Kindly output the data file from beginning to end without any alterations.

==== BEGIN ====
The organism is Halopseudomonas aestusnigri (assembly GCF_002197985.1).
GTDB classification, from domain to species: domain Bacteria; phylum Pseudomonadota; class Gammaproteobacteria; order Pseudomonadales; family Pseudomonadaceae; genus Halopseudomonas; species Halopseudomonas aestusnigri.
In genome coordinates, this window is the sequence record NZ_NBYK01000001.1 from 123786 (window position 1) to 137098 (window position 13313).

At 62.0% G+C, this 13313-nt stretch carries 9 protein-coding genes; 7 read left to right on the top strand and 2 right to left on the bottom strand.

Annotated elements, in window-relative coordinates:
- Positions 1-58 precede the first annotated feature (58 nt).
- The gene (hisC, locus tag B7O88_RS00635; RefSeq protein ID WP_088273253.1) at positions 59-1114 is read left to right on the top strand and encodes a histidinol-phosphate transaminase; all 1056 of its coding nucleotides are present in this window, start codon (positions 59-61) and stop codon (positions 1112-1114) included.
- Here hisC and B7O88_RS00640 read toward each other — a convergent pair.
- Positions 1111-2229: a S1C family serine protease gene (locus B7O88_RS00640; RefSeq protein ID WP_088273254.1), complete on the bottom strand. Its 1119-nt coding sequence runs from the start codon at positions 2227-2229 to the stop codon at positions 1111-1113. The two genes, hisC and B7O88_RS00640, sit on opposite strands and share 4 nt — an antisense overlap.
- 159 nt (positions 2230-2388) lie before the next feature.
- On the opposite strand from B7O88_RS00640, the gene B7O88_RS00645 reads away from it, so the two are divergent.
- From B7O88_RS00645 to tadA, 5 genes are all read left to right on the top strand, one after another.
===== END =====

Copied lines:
The organism is Halopseudomonas aestusnigri (assembly GCF_002197985.1).
GTDB classification, from domain to species: domain Bacteria; phylum Pseudomonadota; class Gammaproteobacteria; order Pseudomonadales; family Pseudomonadaceae; genus Halopseudomonas; species Halopseudomonas aestusnigri.
In genome coordinates, this window is the sequence record NZ_NBYK01000001.1 from 123786 (window position 1) to 137098 (window position 13313).

At 62.0% G+C, this 13313-nt stretch carries 9 protein-coding genes; 7 read left to right on the top strand and 2 right to left on the bottom strand.

Annotated elements, in window-relative coordinates:
- Positions 1-58 precede the first annotated feature (58 nt).
- The gene (hisC, locus tag B7O88_RS00635; RefSeq protein ID WP_088273253.1) at positions 59-1114 is read left to right on the top strand and encodes a histidinol-phosphate transaminase; all 1056 of its coding nucleotides are present in this window, start codon (positions 59-61) and stop codon (positions 1112-1114) included.
- Here hisC and B7O88_RS00640 read toward each other — a convergent pair.
- Positions 1111-2229: a S1C family serine protease gene (locus B7O88_RS00640; RefSeq protein ID WP_088273254.1), complete on the bottom strand. Its 1119-nt coding sequence runs from the start codon at positions 2227-2229 to the stop codon at positions 1111-1113. The two genes, hisC and B7O88_RS00640, sit on opposite strands and share 4 nt — an antisense overlap.
- 159 nt (positions 2230-2388) lie before the next feature.
- On the opposite strand from B7O88_RS00640, the gene B7O88_RS00645 reads away from it, so the two are divergent.
- From B7O88_RS00645 to tadA, 5 genes are all read left to right on the top strand, one after another.